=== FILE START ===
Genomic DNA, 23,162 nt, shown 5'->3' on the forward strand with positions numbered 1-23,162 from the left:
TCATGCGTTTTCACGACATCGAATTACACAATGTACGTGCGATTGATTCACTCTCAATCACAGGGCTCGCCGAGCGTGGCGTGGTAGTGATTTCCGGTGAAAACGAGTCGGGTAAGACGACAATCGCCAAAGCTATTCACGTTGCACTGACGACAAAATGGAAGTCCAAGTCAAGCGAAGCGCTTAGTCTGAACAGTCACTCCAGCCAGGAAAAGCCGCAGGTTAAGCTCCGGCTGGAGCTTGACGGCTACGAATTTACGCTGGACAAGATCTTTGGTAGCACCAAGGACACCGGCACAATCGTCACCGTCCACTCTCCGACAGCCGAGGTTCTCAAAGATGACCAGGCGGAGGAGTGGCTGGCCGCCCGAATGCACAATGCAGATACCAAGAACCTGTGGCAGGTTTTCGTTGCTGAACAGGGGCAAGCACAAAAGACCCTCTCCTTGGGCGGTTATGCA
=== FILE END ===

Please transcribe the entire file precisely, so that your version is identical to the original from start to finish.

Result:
Genomic DNA, 23,162 nt, shown 5'->3' on the forward strand with positions numbered 1-23,162 from the left:
TCATGCGTTTTCACGACATCGAATTACACAATGTACGTGCGATTGATTCACTCTCAATCACAGGGCTCGCCGAGCGTGGCGTGGTAGTGATTTCCGGTGAAAACGAGTCGGGTAAGACGACAATCGCCAAAGCTATTCACGTTGCACTGACGACAAAATGGAAGTCCAAGTCAAGCGAAGCGCTTAGTCTGAACAGTCACTCCAGCCAGGAAAAGCCGCAGGTTAAGCTCCGGCTGGAGCTTGACGGCTACGAATTTACGCTGGACAAGATCTTTGGTAGCACCAAGGACACCGGCACAATCGTCACCGTCCACTCTCCGACAGCCGAGGTTCTCAAAGATGACCAGGCGGAGGAGTGGCTGGCCGCCCGAATGCACAATGCAGATACCAAGAACCTGTGGCAGGTTTTCGTTGCTGAACAGGGGCAAGCACAAAAGACCCTCTCCTTGGGCGGTTATGCA